Health Promotion Journal of Australia Health Promotion Journal of Australia Society
Journal of the Australian Health Promotion Association

"But they can't reach that high...": parental perceptions and knowledge relating to childhood poisoning

Michael Rosenberg, Lisa Wood, Melita Leeds and Sue Wicks

Health Promotion Journal of Australia 22(3) 217 - 222
Published: 2011


Issue addressed: Preventing childhood poisoning is an important injury-control priority, requiring a multi-strategy approach. However, there remains a wide void between what is recommended by prevention programs and the evidence, and what is acted upon in the day-to-day family environment. This paper seeks to probe behind aspects of this void by examining parental perceptions in relation to childhood poisoning within a Health Belief Model framework. Methods: Data were collected through telephone interviews from 200 randomly selected Western Australian parents/guardians of children aged 0-4 years. Results: The uptake of poisoning prevention strategies was associated with the perceived susceptibility and seriousness of poisoning from different common household products. In particular, those products considered most fatally poisonous (workshop/garden chemicals) and a common cause of childhood poisoning were the most likely to be locked up and kept out of reach of children. Conversely, over-the-counter medicines were not considered by the majority of parents as fatally poisonous or as a common cause of poisoning, and were less likely to be locked up and placed out of reach. However, such medicines are the most common cause of unintentional childhood poisoning. Conclusion: The results suggest that perceptions of susceptibility and seriousness need to be targeted as part of efforts to encourage parents to reduce household risks of childhood poisoning. This is particularly warranted in relation to those common household products (e.g. medicines) where there is a misperception of lower likelihood of serious poisoning occurring. Key words: poisons, prevention, children, health belief model, health promotion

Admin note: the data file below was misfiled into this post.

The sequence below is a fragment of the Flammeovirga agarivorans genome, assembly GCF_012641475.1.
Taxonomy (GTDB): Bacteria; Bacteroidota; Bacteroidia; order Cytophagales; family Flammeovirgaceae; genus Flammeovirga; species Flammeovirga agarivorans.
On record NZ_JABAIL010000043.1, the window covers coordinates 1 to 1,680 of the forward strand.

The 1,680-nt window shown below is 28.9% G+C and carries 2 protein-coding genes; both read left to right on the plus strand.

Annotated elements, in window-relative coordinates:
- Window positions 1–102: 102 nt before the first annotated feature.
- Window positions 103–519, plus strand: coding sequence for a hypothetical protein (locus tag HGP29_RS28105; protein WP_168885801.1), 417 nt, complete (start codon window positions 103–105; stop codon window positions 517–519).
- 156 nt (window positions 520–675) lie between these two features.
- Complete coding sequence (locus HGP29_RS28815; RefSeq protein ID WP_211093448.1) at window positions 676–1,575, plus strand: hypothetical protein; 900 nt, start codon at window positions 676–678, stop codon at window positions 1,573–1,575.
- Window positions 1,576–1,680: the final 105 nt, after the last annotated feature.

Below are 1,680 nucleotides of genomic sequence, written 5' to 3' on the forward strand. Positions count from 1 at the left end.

© Australian Health Promotion Association 2011

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